Organic Farmers & Chefs of the Hudson Valley book & exhibit

Glass-Plates-@Photographer Francesco Mastalia – whose new book Organic: Farmers and Chefs of the Hudson Valley will be celebrated with a book-signing event at John Novi’s DePuy Canal House in High Falls on Sunday, December 7 – came to his subject as naturally as the movement that he captures in gorgeous old-style wet-plate collodion process photography settled into our region. “I started three years ago, soon after finishing my previous book, because I’d become a big fan of my local farmers’ market and was looking for another long-term project,” he said. “Plus, I’ve long been an advocate for eating well, and once I started shooting I found how much I liked these people.”

Mastalia moved to Warwick from Hoboken, New Jersey about a decade ago. While there he completed his book Dreads, an exploration of the Rasta look that used the classic early photography methods that he was exploring at the time. The book went on to sell over 100,000 copies. The artist moved to Rhinebeck in the last year, because “I wanted something more centrally located. I’ve fallen in love with all the Valley offers, creatively.”

The photographer at work

The photographer at work

While shooting Organic, Mastalia traveled more than 17,000 miles up and down and back and forth throughout the region, eventually shooting 136 portraits before stopping to create the book, which has been getting accolades. Just as Dreads attracted an introduction by the Pulitzer Prizewinning novelist Alice Walker, the new book features an introduction by photo historian Gail Buckland, a foreword by actor/activist Mark Ruffalo and an introduction by Joan Dye Gussow, PhD, known as the mother of the modern locavore movement.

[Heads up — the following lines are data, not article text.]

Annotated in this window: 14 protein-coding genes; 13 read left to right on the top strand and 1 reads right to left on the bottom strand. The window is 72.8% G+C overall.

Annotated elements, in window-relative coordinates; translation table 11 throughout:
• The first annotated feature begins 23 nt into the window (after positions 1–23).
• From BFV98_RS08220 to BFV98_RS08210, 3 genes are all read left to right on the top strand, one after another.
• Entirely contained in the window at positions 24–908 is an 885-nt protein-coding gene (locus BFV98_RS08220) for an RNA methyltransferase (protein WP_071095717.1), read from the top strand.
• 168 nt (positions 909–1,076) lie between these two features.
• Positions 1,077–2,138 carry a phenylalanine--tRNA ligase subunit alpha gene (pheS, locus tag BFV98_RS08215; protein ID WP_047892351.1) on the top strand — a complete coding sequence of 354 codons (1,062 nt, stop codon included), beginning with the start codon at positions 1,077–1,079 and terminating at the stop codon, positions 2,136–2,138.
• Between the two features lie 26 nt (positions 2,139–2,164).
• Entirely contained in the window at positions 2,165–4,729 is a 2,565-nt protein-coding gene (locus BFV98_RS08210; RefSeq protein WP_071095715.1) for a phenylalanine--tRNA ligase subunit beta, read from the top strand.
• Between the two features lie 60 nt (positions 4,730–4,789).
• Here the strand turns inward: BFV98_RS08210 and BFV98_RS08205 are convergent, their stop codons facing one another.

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 Portrait of chef John Novi of The Depuy Canal House by Francesco Mastalia

Portrait of chef John Novi of The Depuy Canal House by Francesco Mastalia

To get his look, which feels ancient on the one hand but simultaneously fitting for the new Hudson Valley, Mastalia worked in a process developed in 1850, using a handmade wooden box of a camera and an original lens. Among the farmers and chefs whom he got to know and captured in their home settings were the likes of Amy Hepworth of Hepworth Farms, a seventh-generation family-owned farm in Milton; Zakary Pelaccio, the Brooklyn gastropub pioneer who recently opened Hudson’s renowned Fish & Game; Ken Greene of the Hudson Valley Seed Library; Steffen Schneider of the groundbreaking Hawthorne Valley Farm and school; and John Novi, the original locavore chef who has been making the Hudson Valley a culinary destination for decades.

“It’s an amazing community of people, these organic chefs and farmers,” Mastalia said. “Each is dedicated and passionate; all are hardworking and creative.”

In addition to celebrating Organic with a book-signing and culinary event, Novi will be showing Mastalia’s prints in his new gallery at the DePuy Canal House. Following the opening event, to be attended by many of those featured in Mastalia’s works, Novi will offer up a special prix fixe Farm-to-Fork Dinner for those with reservations. The exhibit will then run Fridays through Sundays through January 4.

Organic: Farmers & Chefs of the Hudson Valley book-signing/exhibit, Sunday, December 7, 3-6 p.m., reservations requested, DePuy Canal House, 1315 Route 213, High Falls; (845) 687-7777, www.depuycanalhouse.com, www.francescomastalia.com.

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